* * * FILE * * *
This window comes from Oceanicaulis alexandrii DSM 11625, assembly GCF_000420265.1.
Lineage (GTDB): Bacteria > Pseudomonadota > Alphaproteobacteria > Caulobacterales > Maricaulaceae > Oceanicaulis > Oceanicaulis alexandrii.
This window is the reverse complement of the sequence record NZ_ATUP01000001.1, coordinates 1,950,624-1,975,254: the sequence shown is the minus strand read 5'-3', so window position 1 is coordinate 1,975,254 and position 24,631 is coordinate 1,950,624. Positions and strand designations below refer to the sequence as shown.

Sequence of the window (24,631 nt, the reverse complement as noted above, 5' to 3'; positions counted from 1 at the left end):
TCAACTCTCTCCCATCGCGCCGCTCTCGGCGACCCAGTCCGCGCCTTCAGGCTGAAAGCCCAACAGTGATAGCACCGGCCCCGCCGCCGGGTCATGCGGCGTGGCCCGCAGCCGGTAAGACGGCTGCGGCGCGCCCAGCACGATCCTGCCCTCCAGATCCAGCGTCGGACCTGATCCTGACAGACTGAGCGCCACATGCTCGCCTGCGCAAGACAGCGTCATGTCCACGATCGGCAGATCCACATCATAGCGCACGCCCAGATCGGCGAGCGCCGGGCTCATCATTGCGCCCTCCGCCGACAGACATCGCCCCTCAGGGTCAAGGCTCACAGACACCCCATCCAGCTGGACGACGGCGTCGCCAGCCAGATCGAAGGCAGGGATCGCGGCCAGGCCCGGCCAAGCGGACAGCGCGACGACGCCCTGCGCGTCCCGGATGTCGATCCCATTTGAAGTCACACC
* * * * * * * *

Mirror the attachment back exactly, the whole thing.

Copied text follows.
This window comes from Oceanicaulis alexandrii DSM 11625, assembly GCF_000420265.1.
Lineage (GTDB): Bacteria > Pseudomonadota > Alphaproteobacteria > Caulobacterales > Maricaulaceae > Oceanicaulis > Oceanicaulis alexandrii.
This window is the reverse complement of the sequence record NZ_ATUP01000001.1, coordinates 1,950,624-1,975,254: the sequence shown is the minus strand read 5'-3', so window position 1 is coordinate 1,975,254 and position 24,631 is coordinate 1,950,624. Positions and strand designations below refer to the sequence as shown.

Sequence of the window (24,631 nt, the reverse complement as noted above, 5' to 3'; positions counted from 1 at the left end):
TCAACTCTCTCCCATCGCGCCGCTCTCGGCGACCCAGTCCGCGCCTTCAGGCTGAAAGCCCAACAGTGATAGCACCGGCCCCGCCGCCGGGTCATGCGGCGTGGCCCGCAGCCGGTAAGACGGCTGCGGCGCGCCCAGCACGATCCTGCCCTCCAGATCCAGCGTCGGACCTGATCCTGACAGACTGAGCGCCACATGCTCGCCTGCGCAAGACAGCGTCATGTCCACGATCGGCAGATCCACATCATAGCGCACGCCCAGATCGGCGAGCGCCGGGCTCATCATTGCGCCCTCCGCCGACAGACATCGCCCCTCAGGGTCAAGGCTCACAGACACCCCATCCAGCTGGACGACGGCGTCGCCAGCCAGATCGAAGGCAGGGATCGCGGCCAGGCCCGGCCAAGCGGACAGCGCGACGACGCCCTGCGCGTCCCGGATGTCGATCCCATTTGAAGTCACACC